For Assembly member and congressional candidate Michael Lawler, it could have paid to run for office – literally.
Lawler, who is currently running for the 17th Congressional District in the Hudson Valley against Rep. Sean Patrick Maloney, won his seat in the Assembly in 2020. Before then, he had worked as a political strategist and campaign consultant at Checkmate Strategies, a firm he co-founded with Chris Russell in 2018. Technically, Lawler still works there, with his LinkedIn profile even listing him as a partner at the firm ahead of being a member of the Assembly. State lawmakers can maintain outside employment even when in office, and while many leave their job once winning their election, some like Lawler choose to continue working both.
Lawyers who continue their practices after taking office are perhaps the most common example, but so long as they don’t have a job in the public sector or lobby before the state, lawmakers simply need to report their outside income in order to keep the dual employment. Lawler was previously a registered lobbyist and stopped that part of his practice after taking office. But campaign consulting remained fair game.
A review of Lawler’s campaign disclosures from both his Assembly campaign and his current congressional campaign show that he paid Checkmate Strategies over $200,000 in consulting fees since 2020. While running for the Assembly and during his subsequent tenure, Lawler’s campaign paid his firm $110,000. Disclosures show the payments were for fundraising, print ads and digital ads.
In his most recent federal campaign filing from Oct. 15, Lawler also spent $94,000 on Checkmate Strategies out of his congressional campaign account. The money went toward a slew of expenses, including “public relations consulting,” “printing and postage,” and “research consulting.”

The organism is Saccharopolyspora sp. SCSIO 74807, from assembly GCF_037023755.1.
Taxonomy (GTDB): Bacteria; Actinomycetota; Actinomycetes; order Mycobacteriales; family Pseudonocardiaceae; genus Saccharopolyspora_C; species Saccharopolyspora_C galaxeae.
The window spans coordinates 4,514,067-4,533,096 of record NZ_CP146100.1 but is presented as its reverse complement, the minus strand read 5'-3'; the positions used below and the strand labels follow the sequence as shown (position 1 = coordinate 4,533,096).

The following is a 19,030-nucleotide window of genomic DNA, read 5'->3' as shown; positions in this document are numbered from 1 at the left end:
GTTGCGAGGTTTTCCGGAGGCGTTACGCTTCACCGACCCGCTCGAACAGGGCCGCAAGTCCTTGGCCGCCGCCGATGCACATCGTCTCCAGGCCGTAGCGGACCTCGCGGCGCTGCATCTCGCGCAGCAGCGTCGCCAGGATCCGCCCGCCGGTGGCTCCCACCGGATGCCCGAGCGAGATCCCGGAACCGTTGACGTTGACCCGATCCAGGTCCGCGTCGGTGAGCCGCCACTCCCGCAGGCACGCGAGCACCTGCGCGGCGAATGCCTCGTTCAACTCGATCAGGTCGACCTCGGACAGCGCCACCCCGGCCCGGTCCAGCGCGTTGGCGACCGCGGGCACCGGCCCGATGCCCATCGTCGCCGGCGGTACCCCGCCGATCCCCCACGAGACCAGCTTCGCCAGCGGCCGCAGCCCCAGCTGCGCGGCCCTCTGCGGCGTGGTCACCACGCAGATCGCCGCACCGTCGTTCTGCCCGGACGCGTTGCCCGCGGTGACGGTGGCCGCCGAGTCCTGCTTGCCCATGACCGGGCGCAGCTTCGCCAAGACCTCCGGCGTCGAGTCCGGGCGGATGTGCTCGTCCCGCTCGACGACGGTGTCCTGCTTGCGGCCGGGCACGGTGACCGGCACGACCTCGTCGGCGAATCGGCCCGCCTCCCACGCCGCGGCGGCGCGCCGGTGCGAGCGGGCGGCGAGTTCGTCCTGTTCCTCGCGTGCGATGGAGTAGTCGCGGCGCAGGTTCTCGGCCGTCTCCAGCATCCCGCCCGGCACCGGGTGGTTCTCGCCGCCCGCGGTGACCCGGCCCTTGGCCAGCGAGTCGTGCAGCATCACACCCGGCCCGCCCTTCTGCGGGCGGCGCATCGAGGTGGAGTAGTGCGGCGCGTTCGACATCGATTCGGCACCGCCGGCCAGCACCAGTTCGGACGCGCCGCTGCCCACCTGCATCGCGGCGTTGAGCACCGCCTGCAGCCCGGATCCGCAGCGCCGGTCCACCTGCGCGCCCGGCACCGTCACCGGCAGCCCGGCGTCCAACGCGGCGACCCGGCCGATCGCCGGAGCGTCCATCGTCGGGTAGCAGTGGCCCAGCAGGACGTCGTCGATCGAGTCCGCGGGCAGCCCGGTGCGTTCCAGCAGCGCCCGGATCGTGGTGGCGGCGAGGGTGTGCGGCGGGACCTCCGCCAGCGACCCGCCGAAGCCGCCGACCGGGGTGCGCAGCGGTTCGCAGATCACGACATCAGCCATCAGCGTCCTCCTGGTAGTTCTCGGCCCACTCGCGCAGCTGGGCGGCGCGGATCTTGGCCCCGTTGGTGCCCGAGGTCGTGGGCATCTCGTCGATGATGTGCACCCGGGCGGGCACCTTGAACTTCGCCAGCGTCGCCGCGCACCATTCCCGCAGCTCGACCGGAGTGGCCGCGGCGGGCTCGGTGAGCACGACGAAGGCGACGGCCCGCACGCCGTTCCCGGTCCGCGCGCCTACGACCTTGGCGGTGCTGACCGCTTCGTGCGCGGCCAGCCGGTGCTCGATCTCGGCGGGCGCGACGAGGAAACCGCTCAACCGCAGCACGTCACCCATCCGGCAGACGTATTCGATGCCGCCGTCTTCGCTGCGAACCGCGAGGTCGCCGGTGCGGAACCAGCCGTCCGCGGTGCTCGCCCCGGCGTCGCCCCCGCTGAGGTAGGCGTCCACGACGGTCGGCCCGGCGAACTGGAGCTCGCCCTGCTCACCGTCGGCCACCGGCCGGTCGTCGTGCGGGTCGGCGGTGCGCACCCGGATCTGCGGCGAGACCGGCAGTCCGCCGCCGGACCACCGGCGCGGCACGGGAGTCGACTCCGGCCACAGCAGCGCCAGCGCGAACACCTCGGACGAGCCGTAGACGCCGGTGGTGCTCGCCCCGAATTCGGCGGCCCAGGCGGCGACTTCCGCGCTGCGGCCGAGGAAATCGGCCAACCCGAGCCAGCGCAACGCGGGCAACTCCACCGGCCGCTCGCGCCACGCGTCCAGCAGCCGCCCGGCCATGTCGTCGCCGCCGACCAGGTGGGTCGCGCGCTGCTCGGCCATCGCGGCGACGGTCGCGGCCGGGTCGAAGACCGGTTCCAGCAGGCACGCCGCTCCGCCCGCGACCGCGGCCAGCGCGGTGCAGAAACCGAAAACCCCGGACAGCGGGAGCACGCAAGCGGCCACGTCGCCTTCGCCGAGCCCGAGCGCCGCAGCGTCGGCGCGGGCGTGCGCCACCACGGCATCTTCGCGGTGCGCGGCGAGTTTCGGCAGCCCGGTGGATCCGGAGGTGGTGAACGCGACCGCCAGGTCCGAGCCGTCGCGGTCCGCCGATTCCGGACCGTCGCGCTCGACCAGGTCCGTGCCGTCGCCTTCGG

In adherence with state ethics laws, Lawler has filed financial disclosures for both his years in office. According to the document for 2020, the year he won his seat in the Assembly, Lawler made between $150,000 and $250,000 as a partner at Checkmate Strategies. At the time, he described his work for the firm as lobbying. The following year, after he took office, Lawler reported the same amount of income from Checkmate Strategies, but no longer undertook lobbying work per the filing, describing the firm as “political consulting, communications (and) gov’t affairs.”
A spokesperson for Lawler dismissed any perception of an ethical dilemma with the apparent self-dealing, saying he did not enrich himself off the campaigns and checked first with lawyers to ensure that everything was above board. “After receiving a favorable response, Mr. Lawler went above and beyond, instructing the firm's accountants to firewall him from any profits resulting from his campaign,” campaign spokesperson William O’Reilly said in a statement to City & State. “At no time, during his prior campaign for state Assembly or during his campaign for Congress, has Mr. Lawler profited off his campaign.” According to both state and federal law, candidates may spend campaign money on businesses or holdings that they have a stake in so long as they pay market rate and the expenses are for bonafide campaign purposes. Lawler’s spending would appear to meet that standard.
O’Reilly also accused Maloney of his own campaign finance improprieties. “This is a desperate attempt by Sean Patrick Maloney who, according to multiple reports, is under congressional investigation at the request of fellow Democrats for abusing both taxpayer and campaign funds for his own personal benefit, and that of his family,” O’Reilly added. City & State previously reported that Maloney may face an ethics inquiry over misuse of campaign funds to pay a staffer who did personal work for him and his family. A spokesperson for the Maloney campaign called the accusation “another lie from MAGA Mike Lawler.” Maloney has previously denied the campaign finance allegations against him.
Lawler’s behavior may not have broken the laws as currently written, but good government advocates have long pushed for campaign finance reform to make the rules clearer and eliminate any loopholes. “There should be very tight restrictions on the use of campaign contributions to ensure that candidates for office are not enriching themselves with their friends,” said Blair Horner, executive director of the New York Public Interest Research Group. “It’s a tortured system, at both the federal and state level… but as long as the candidates not enriching themselves, or their friends, the money's being used for campaign campaign activities itself, that makes sense to us.”